Manufacturing Breakthrough Blog
Wednesday November 25, 2015
In my last post the new CEO and his staff completed the color-coding of their company’s Goal Tree/IO Map. We can use three colors, green, yellow and red, to assess the current state of the system we are trying to improve. I also explained that the color green signifies that no changes need be made; yellow tells us that we do have something in place, but it needs to be improved; and red means that we either have nothing in place or we do, but it isn’t working at all. As a refresher, here is the final product of their session on color-coding.
When developing your improvement plan, we always start with the NC’s color-coded as red first and then yellow. We also focus our improvement efforts on the lowest level NC’s simply because if we make improvements at low levels, the improvement should flow to the next highest NC and continue moving upward until the impact finally impacts the goal. We will now continue the dialogue between the CEO and his team.
The Case Study Continued
Bright and early the next morning the team met again to discuss their next steps. Everyone seemed enthusiastic about what they would be doing going forward. When everyone was seated, the CEO turned to the group and asked, “So how does everyone feel about this process so far?” The Plant Manager was the first to respond, “I can’t speak for anyone else, but the development of the Goal Tree/IO Map was a real eye-opener for me. I never imagined that we could have analyzed our organization so thoroughly in such a short amount of time. I mean think about it, when you add up the total amount of time we’ve spent so far, it’s not even been a full day’s work!” As he spoke, everyone was nodding their heads in agreement.
The CFO was next to speak and said, “I can absolutely see the benefit from using this tool and one of the things that impressed me the most is that everyone contributed. But what really captivated me is that for the first time since I started working here, we actually are looking at the system rather than isolated parts of it. One of the things that I will take away from this is that the total sum of the localized improvements does not necessarily result in an improvement to the system.
“OK, let’s get started,” said the CEO. “Today we’re going to plan on how turn our problem areas, those we defined in red, into hopefully strengths,” he said. “Does anyone have any ideas on how we can take our bottom three reds into either yellows or greens?” “In other words what can we do that might positively impact delivery rates, customer service and synchronize production to the constraint and demand?”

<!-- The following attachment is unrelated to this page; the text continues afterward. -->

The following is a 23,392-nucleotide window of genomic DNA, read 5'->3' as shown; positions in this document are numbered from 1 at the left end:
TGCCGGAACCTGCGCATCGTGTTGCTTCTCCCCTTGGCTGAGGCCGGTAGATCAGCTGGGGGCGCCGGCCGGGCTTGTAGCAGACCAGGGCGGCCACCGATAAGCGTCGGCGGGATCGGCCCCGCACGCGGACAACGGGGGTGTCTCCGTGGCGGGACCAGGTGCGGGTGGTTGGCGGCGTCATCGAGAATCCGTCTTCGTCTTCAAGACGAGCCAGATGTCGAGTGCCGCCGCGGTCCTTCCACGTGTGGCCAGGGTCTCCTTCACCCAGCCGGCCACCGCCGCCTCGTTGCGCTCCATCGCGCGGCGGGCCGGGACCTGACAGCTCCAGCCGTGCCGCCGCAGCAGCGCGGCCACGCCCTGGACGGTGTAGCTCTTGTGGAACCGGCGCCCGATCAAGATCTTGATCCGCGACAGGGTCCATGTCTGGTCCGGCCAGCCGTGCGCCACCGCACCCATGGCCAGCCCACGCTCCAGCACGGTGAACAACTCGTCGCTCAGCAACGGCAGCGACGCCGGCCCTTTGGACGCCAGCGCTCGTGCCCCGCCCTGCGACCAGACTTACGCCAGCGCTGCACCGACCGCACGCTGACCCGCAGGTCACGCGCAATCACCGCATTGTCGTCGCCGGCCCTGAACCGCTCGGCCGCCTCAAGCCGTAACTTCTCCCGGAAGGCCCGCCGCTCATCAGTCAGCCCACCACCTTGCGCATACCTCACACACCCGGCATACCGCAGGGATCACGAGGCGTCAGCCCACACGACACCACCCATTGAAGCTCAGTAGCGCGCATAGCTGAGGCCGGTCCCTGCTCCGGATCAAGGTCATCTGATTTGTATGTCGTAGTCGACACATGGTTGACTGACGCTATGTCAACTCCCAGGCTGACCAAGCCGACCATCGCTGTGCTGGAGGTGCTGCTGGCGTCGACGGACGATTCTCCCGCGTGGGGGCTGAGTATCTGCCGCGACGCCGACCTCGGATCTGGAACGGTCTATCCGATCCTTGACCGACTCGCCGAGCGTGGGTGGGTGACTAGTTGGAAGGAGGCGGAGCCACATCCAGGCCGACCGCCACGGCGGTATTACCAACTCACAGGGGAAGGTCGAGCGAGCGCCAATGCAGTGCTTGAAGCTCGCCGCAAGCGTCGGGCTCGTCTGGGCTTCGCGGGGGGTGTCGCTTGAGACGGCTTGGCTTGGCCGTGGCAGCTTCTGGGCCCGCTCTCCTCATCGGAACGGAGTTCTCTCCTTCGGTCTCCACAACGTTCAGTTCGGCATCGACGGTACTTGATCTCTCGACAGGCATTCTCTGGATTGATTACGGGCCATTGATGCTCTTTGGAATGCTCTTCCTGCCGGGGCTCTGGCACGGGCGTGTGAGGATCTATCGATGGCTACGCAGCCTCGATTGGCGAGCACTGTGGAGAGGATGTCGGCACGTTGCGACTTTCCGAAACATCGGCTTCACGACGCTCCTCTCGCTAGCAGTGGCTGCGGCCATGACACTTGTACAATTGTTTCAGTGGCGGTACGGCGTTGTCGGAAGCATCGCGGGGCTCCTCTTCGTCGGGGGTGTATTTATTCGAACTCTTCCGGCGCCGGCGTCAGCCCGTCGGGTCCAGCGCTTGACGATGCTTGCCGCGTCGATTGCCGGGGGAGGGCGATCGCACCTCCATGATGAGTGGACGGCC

The Plant Manager was the first to speak and said, “If we were to come up with a way to schedule our production based upon the needs of the constraint, it seems to me that we could really have a positive result for on-time delivery rates and at the same time it would reduce our WIP and FG levels?” he said more in the form of a question. The CFO then said, “Since we started this, I’ve been reading more about the Theory of Constraints and it seems that there is a scheduling method called Drum, Buffer Rope (DBR) that is supposed to do exactly what you spoke about,” he said directly to the Plant Manager.
The CEO responded by saying, “He’s right, DBR limits the rate of new product starts because nothing enters the process until something exits the constraint.” “So let’s look at what happens to the reds and yellows if we were to implement DBR,” he added and flashed the Goal Tree/IO Map up on the screen. “The way I see it is, if we implement DBR, we will minimize WIP. If we minimize WIP, we automatically minimize FG’s which minimizes our investment dollars which positively impacts our profitability,” he explained enthusiastically. “We should also see our on-time delivery rates jump up which should result in much higher levels of customer satisfaction,” he added. “This should also allow us to be more competitive in our pricing and stimulate more demand and with our ability to increase throughput, we will positive impact profitability,” he explained.
The Quality Director spoke up and said, “I’m thinking that if we effectively slow down in our non-constraints, we should see our scrap and rework levels improve significantly because our operators will have more time to make their products. This improvement will reduce both our operating expenses and TVC. The combination of these improvements will both contribute to our profitability.”
“One other thing is that we should see our overtime levels drop which will also improve profitability,” said the CFO. “I am just amazed that by making this one change, we could see a dramatic financial improvement,” he added.
The stage was set for major financial gains by first, developing their cause and effect relationships and by looking at their organization as a system and that’s an important message for everyone to glean from this series of postings. Not all improvement will happen rapidly like they did in this case study, but it is possible to make major improvements to your organization by looking at it from a holistic point of view. The fact is, isolated and localized improvements will not typically results in improvement to the system.
In my next posting we will take one last look at our Goal Tree/IO Map and demonstrate how to develop performance metrics that support the improvement plan. As always, if you have any questions or comments about any of my posts, leave me a message and I will respond.
Until next time.
 Dettmer, H. William. The Logical Thinking Process: A Systems Approach to Complex Problem Solving. Milwaukee, WI: ASQ Quality Press, 2007